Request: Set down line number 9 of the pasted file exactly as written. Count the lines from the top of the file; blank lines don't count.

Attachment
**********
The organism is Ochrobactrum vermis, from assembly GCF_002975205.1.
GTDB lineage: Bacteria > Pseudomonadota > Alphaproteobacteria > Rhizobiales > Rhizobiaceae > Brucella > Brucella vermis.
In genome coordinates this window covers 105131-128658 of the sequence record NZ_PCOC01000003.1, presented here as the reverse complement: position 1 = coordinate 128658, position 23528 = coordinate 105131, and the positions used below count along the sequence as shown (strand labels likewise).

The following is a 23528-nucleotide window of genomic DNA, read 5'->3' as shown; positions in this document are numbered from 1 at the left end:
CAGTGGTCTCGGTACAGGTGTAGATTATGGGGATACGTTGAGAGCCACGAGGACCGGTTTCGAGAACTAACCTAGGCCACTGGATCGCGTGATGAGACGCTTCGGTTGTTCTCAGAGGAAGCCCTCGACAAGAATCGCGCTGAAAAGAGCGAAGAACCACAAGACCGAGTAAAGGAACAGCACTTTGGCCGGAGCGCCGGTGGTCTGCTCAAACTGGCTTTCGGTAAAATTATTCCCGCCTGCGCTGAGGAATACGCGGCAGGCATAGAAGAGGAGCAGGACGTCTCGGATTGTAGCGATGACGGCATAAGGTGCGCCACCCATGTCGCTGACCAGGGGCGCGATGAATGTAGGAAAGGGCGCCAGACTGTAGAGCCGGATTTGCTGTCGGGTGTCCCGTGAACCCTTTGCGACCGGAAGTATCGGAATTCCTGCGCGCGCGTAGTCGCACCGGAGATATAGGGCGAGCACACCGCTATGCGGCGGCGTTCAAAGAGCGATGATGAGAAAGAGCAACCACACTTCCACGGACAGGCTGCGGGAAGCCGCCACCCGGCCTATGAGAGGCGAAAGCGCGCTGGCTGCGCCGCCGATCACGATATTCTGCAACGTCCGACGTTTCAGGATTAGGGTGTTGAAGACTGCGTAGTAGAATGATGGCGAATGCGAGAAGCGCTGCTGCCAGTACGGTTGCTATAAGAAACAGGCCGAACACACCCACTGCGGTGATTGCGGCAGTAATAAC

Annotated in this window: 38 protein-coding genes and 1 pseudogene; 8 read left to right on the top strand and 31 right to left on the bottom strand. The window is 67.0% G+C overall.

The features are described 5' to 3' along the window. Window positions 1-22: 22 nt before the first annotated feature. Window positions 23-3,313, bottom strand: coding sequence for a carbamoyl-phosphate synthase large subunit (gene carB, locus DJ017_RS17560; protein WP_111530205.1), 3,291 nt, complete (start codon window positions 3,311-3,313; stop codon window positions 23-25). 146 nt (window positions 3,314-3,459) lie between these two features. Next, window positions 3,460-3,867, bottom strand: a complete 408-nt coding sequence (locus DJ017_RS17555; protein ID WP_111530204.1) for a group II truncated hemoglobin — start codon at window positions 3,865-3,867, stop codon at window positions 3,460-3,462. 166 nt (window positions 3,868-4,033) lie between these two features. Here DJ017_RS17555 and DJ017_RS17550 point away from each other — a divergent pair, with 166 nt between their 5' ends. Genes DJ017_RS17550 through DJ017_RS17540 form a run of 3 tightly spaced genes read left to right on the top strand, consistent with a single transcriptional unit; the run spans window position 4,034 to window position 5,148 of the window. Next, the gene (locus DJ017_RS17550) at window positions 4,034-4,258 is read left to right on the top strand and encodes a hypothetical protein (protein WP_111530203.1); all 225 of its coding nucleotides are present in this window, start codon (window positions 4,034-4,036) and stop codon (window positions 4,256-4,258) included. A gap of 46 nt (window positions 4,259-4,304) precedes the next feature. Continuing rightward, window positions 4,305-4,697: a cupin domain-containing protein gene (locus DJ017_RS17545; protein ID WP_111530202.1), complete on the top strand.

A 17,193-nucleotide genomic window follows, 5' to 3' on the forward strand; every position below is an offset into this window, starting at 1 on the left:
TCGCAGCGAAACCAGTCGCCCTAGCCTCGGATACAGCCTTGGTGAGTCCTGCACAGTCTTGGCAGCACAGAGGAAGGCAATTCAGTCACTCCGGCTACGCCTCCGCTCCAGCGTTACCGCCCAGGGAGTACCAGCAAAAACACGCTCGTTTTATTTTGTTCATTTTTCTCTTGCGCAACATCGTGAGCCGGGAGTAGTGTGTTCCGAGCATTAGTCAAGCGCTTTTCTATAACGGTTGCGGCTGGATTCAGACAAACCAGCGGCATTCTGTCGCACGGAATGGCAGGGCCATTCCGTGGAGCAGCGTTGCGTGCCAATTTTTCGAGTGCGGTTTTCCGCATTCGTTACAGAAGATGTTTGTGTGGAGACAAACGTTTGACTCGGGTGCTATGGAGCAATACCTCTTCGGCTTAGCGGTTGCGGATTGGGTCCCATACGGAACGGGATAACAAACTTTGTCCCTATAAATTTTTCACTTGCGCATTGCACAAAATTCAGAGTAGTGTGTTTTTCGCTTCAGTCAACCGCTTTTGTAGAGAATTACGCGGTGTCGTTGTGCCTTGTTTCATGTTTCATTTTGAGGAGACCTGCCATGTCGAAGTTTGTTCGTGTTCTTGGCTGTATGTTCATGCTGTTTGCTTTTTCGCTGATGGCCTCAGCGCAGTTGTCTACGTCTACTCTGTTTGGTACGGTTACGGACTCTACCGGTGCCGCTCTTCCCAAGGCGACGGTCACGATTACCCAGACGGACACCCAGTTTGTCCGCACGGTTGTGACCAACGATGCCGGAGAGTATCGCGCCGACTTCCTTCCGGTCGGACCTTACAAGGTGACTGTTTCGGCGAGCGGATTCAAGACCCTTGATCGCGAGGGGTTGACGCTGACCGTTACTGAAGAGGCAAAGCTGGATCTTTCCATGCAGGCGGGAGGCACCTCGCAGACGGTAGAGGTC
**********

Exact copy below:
TCGCAGCGAAACCAGTCGCCCTAGCCTCGGATACAGCCTTGGTGAGTCCTGCACAGTCTTGGCAGCACAGAGGAAGGCAATTCAGTCACTCCGGCTACGCCTCCGCTCCAGCGTTACCGCCCAGGGAGTACCAGCAAAAACACGCTCGTTTTATTTTGTTCATTTTTCTCTTGCGCAACATCGTGAGCCGGGAGTAGTGTGTTCCGAGCATTAGTCAAGCGCTTTTCTATAACGGTTGCGGCTGGATTCAGACAAACCAGCGGCATTCTGTCGCACGGAATGGCAGGGCCATTCCGTGGAGCAGCGTTGCGTGCCAATTTTTCGAGTGCGGTTTTCCGCATTCGTTACAGAAGATGTTTGTGTGGAGACAAACGTTTGACTCGGGTGCTATGGAGCAATACCTCTTCGGCTTAGCGGTTGCGGATTGGGTCCCATACGGAACGGGATAACAAACTTTGTCCCTATAAATTTTTCACTTGCGCATTGCACAAAATTCAGAGTAGTGTGTTTTTCGCTTCAGTCAACCGCTTTTGTAGAGAATTACGCGGTGTCGTTGTGCCTTGTTTCATGTTTCATTTTGAGGAGACCTGCCATGTCGAAGTTTGTTCGTGTTCTTGGCTGTATGTTCATGCTGTTTGCTTTTTCGCTGATGGCCTCAGCGCAGTTGTCTACGTCTACTCTGTTTGGTACGGTTACGGACTCTACCGGTGCCGCTCTTCCCAAGGCGACGGTCACGATTACCCAGACGGACACCCAGTTTGTCCGCACGGTTGTGACCAACGATGCCGGAGAGTATCGCGCCGACTTCCTTCCGGTCGGACCTTACAAGGTGACTGTTTCGGCGAGCGGATTCAAGACCCTTGATCGCGAGGGGTTGACGCTGACCGTTACTGAAGAGGCAAAGCTGGATCTTTCCATGCAGGCGGGAGGCACCTCGCAGACGGTAGAGGTC